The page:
July 7, 2006
I bring you two tried-and-tested ventures in fantastic marketing this fine day, ladies and gentlemen.
First: I am happily typing this post, as well as all the other stuff I typed today, in my Skippy the Bush Kangaroo T-Shirt. Skippy was kind enough to send me one and it's absolutely fantastic, and I assure you it has nothing to do with the fact that I drew the design on it.
Second: buy a freakin' copy of Attitude 3, folks. I don't care if it's an autographed copy from my store, an autographed copy from Matt's store, or a copy from Amazon autographed by Swiffy McWhiffle, the ghost who invented invisible ink. I could write a thousand words on the importance of supporting the alt press but let's not and just assume I did, thus giving you more time to buy a copy of the book.
You really need to trust me on this, too: the book is a fantastic gift. The range of the cartoons in Attitude 3 is superb, and no matter who you know, they are going to like at least some of the people in there. I, personally, like almost everyone in the book. I'm wavering on that McFadden fellow. I think he's on the reefer.
July 6, 2006
Mad that we didn't kill him
Ezra is, if you'll forgive the pun, dead-on here.
I remember sort of a similar feeling from public reaction to the Columbine massacre- there was almost a sort of outrage that the two killers shot themselves in the end, as if their capture would not have instantly generated a national outcry to hang them from the highest tree.
To utter the understatement of the century, America's view on the death penalty continues to be very, very confusing.
I've been reading a lot of Glenn Greenwald's coverage of right-wing blog terrorism. And that's really what you have to call it: the self-gloating, openly-endorsed idea that it's perfectly okay to publish random people's home addresses and other contact information.
For the record, I have in fact been a victim of blog terrorism, only on a much more, well, how shall we say it, adorable scale. One of Malkin's readers has called my office twice in the last year, the latter occasion identifying himself as "Albert Malkin, Michelle's husband," before hurling a string of epithets at me and hanging up. It was amusing because 1. as the owner and likely main writer of his wife's blog, I would think Michelle Malkin's husband could find a more successful venue to berate me than my voice mail and 2. Michelle Malkin's husband's first name is Jesse, you fucking moron.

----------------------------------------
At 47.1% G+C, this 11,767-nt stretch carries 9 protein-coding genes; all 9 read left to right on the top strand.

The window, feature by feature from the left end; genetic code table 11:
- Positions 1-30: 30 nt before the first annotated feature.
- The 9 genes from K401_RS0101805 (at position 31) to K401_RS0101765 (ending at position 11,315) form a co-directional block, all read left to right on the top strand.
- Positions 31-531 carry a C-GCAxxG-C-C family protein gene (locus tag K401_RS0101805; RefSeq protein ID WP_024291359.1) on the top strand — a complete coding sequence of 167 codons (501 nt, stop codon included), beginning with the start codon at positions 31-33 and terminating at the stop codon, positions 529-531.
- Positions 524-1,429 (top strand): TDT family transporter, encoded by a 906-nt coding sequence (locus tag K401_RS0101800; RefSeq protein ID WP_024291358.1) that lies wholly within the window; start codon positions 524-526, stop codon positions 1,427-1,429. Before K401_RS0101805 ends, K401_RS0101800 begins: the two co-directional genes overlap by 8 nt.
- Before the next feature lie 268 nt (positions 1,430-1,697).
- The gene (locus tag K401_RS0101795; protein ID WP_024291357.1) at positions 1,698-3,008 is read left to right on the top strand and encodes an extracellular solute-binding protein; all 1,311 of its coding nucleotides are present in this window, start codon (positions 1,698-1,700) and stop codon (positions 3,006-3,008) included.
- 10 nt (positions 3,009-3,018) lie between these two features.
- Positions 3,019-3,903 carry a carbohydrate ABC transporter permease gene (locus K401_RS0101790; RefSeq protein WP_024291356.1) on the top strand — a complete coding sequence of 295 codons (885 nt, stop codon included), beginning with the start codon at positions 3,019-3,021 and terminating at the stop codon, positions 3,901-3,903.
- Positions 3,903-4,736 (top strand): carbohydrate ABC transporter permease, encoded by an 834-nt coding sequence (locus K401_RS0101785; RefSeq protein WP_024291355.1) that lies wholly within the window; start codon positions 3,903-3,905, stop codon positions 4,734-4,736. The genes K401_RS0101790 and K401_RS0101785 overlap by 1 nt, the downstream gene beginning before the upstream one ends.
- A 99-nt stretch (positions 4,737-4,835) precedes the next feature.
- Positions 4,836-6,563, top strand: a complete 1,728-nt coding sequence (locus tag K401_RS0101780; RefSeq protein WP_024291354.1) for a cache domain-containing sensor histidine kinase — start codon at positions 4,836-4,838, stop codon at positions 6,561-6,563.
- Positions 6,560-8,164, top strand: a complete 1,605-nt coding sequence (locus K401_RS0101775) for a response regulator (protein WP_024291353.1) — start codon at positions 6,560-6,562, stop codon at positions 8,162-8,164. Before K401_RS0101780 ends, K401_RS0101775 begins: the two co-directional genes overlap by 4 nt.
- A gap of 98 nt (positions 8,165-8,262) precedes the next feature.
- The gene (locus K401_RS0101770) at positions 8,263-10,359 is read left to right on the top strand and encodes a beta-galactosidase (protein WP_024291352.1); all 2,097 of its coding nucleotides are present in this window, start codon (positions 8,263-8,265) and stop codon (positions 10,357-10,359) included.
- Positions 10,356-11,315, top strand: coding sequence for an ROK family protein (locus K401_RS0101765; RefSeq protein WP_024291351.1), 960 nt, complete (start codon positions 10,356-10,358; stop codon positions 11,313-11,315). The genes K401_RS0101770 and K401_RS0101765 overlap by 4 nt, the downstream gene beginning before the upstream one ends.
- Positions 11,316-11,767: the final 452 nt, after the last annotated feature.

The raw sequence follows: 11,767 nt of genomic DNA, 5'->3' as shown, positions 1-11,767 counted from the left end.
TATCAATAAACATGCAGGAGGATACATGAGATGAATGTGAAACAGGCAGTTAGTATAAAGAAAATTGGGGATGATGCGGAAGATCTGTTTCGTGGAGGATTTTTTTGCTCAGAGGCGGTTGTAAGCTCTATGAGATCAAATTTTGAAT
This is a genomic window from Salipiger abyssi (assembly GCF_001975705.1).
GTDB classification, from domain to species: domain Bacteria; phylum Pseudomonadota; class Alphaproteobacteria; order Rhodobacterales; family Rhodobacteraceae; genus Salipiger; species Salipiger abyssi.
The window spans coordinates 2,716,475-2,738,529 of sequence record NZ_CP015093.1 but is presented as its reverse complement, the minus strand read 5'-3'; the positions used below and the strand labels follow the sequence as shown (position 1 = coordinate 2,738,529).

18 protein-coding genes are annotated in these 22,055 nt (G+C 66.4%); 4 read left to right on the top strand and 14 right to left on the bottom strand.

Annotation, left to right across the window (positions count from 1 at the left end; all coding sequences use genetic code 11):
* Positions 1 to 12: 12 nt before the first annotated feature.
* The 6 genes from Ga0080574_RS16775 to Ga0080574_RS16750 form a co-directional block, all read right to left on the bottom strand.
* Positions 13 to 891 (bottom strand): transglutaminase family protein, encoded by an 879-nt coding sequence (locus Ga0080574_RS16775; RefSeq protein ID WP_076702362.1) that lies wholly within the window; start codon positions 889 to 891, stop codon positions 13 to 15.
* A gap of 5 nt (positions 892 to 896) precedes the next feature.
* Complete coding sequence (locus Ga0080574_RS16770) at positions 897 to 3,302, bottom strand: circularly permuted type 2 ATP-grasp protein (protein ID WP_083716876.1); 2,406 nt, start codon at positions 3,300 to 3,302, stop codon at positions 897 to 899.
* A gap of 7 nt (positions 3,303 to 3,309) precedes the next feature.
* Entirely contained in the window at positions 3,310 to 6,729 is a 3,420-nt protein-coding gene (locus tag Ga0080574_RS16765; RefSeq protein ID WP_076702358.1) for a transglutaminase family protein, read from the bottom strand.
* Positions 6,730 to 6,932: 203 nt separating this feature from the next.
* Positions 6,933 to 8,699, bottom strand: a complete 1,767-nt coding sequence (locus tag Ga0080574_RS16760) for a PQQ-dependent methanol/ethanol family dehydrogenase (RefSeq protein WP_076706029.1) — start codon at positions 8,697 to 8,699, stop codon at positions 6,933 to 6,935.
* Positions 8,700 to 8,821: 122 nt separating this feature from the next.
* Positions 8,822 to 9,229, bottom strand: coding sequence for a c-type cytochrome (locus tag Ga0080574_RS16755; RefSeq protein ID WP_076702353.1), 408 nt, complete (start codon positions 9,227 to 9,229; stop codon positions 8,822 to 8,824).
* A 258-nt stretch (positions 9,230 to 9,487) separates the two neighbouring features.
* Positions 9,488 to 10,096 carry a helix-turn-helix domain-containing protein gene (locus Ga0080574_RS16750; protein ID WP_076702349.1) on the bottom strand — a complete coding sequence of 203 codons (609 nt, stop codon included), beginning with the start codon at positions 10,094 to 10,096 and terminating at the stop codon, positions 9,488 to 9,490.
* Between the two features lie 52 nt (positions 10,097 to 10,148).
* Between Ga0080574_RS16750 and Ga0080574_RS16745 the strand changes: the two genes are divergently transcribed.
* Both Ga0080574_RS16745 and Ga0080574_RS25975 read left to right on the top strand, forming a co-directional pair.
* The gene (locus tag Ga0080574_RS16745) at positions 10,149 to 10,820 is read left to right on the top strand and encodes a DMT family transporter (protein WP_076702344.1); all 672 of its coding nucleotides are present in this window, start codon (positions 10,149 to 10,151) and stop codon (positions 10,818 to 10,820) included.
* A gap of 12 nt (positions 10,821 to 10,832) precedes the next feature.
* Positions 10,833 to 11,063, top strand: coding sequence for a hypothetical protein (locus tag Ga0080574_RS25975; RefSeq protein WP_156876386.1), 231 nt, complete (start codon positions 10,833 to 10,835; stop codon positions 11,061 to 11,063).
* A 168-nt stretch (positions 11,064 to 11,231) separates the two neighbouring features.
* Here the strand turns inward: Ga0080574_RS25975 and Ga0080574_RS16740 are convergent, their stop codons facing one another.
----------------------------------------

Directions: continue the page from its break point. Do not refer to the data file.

The point being, most of the acts of blog terrorism are, contra Glenn, not something to be afraid of. Most of the time it's pathetic, cowardly little shits like my phone buddy who want to make you afraid because if they ever ran into you in person, they'd be scared to death of you.
However, sometimes, it really is. The fact is, and one that Malkin, et al, seem to forget every time they do this, is that the first real incident of blog terrorism came well before blogs: it was anti-choice terrorists and their frightening website that listed the names, pictures, and addresses of doctors who provided abortions. One of the doctors was killed in his own home courtesy of a right-wing fanatic who matched a face to an address and headed over with a sniper rifle.
Right-winger Bernie Goldberg went as far as to list the murderer in his book of "100 people screwing up America." The list also included Michael Moore, Cindy Sheehan, and Al Franken. That's right: the major right-wing public discontent over a terorrist murderer was equating him to a list of other people who commited the cardinal sin of making conservatives look bad.
Maybe it's time to remind Glenn Reynolds and Michelle Malkin that they're taking cues from the successful exploits of convicted terrorist murders. Maybe they should be asked to publicly state if they supported the anti-choice website that published information that led to someone's actual murder, not some hypothetical scenario involving Osama bin Laden, ninjas, and the Travel section of the New York Times.
July 3, 2006
Latest comic - "KISS vs. MSM"
Well, yikes. I had assumed that you all sort of would have, like me, totally ignored the interweb for the extended weekend (translated: not have had to go to work to browse this site during work hours on Monday) but there you all went, showing up en masse on Monday to look at the strip, and me without actually having formulated what I guess we can refer to as the "accompanying explanation."
This week's installment, however, either needs no explanation or could never be explained in enough detail, depending on whether or not you actually understood the Greatest Metaphor I've Ever Done™ And if you're not a patron of our dear Saint Markos of the Orange, I like to think a bunch of funny KISS gags work on their own anyway.
As a special mention, I'd like to note that the two products mentioned in the third panel are, in fact, real.
Hope you all had a wonderous celebration of the day we said that we can steal land from Indians without England's help. I saw Stevie Wonder perform at the Capitol and stole a four-foot metro train map on the ride home. If your weekend did not include either the greatest musician who ever lived or the theft of government property, then I win.
Now buy some crap.